ON DECEMBER 2, 1954, Joseph Raymond McCarthy-swept from his committee chairmanship by a Demoncratic resurgence in the fall elections-was censured by his colleagues for conduct "contrary to Senate tradigions." This novel is set in Washington in that same watershed December.

Here we meet Joe Mccarthy once more, now stripped for us by on omniscient narrator. If you have ever wondered what Mccarthy dreamed, this is the place to find out. If you would like to know what he admitted to the priest in the confessional, you can read it here. If you ever speculated about his sexual potency, you may like being told by his ex-lover that "'Joey couldn't do it for the life of him. And we tried everything. One time I danced naked to the gramophone with candles lit in the bedroom. Nothing.'"

Apart from being made to yield such voyeuristic amusements, McCarthy rigures here as an issue. He is a childhood friend of Sam Taylor, chairman of the Federal Communications Commission and is welcome as Taylor's house guest despite their opposition on matters of principle. The central conflict of the novel lies in an atempt to force Sam Taylor to resign. His toleration of McCarthy is held up as the reason.

Which is, of course, pure "McCarthyism." A group calling itseld the Syndicate is formed to topple Sam Taylor.

He is spied upon. The suggestion that he is a homosexual is anonymously phoned to the press. His relationship with McCarthy is invoked as a judgegment upon him. "Guilt by association," explains one of the plotters triumphantly. If that seems a naive admission for a villain, consider that the Syndicate consists chiefly of high school kids, classmates of Sam Taylor's daghter, Natalia at Sidwell Friends school. In a novel that cuts freely back and forth between sets of people, told through a consciousness that fairly caroms among multiple points of view, Natalia is as close we have to a central character. The Syndicate persuades her to take part in a kidnapping hoax: to demand her father's resignation in exchange for her return.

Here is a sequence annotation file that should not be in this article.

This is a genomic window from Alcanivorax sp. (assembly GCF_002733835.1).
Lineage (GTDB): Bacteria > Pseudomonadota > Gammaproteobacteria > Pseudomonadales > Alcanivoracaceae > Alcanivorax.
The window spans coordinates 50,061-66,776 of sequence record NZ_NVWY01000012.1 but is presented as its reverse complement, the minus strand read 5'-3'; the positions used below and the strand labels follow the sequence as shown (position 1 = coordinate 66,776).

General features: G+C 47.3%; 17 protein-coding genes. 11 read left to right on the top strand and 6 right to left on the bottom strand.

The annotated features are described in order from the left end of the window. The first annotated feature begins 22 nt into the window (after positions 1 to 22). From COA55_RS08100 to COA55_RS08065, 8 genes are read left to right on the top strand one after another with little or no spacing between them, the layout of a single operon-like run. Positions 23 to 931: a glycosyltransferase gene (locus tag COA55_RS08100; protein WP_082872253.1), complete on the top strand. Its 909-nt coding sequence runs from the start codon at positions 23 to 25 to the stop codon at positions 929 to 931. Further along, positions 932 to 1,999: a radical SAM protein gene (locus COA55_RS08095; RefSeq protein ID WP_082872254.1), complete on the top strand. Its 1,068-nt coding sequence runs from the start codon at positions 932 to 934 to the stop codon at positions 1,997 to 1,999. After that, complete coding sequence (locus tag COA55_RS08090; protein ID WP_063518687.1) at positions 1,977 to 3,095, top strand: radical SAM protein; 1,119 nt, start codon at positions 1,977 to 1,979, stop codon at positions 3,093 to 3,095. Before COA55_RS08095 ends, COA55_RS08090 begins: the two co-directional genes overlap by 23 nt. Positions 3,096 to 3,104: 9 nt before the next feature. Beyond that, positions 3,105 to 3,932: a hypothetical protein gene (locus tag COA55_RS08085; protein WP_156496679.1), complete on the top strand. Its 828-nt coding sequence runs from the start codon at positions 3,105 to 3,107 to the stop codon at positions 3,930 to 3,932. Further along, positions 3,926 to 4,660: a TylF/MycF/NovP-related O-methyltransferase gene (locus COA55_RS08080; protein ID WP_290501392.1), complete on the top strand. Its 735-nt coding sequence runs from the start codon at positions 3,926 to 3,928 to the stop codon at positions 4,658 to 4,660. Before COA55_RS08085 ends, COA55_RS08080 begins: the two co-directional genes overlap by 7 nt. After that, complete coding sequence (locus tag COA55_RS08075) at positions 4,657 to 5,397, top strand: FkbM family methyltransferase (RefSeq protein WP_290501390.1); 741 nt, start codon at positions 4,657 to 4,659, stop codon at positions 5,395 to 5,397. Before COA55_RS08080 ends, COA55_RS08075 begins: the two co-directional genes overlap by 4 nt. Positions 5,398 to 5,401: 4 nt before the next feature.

The novel is flawed by continual explanation of motives, of relationships.

For instance, an interesting fact about Sam Taylor-he is kind to drunks-becomes textbook-dull when we are provided with a mechanical explanation for it: he is trying to atone for permitting the death of his father, who drank. Similarly, Natalia is reduced to an illustration of teenage psychology: "She had for yers balanced carefully as a young gymnast between her own requirements and the demands made to belong. Now the balance had altered and she was concerned with merging undistinguished as part of the whole."

To dissect a character with the neat thrusts that we so much admire in biography, to sum her up in a telling phrase, is a fine achievement but the wrong achievement. People in fiction reveal themselves through action (including speech and thought). They reflect in the warping mirrors of other people's appraisals of them. To go beyond and explain character is for the novelist to become a scientist, to tease apart and label the parts-to explain character away.

The plot, seductive at first, broadens into melodrama. The week of time that it embraces catches every major character near the climax of a personalcrisis. For the sake of simultaneity, some of the subplots require to be spurred on by actions the resist belief. Sam Taylor gets drunk (a disastrously convenient device when a character must be made to act unnaturally) and hits a cop and falls in love with a young man. Natalia, a smart and independent girl, falls easily under the sway of the Syndicate. Though the point of view can pop into anyone's mind at any time, it direetly looks the other way when a person is acting so strangely that he can hardly have mental life at all.

The story moves swiftly, and the dialogue is remarkably sharp-people really do talk this way. The social milieu is intriguing. We begin to get a sense of the everyday lives of the powerful and famous. And of their children's lives: when a girl is 17, we learn; the facts that her father breakfasts with the President can be the least important thing in the world.

If much in this novel is hard to believe, perhaps it is no more so than the McCarthy era itself. It is appropriate that we leave the senator hospitalized with alcoholic intoxication. And it is valuable to be reminded, as we are here, that a man who gives his name to an age is a shadow-however large, however frightening-of the common human heart.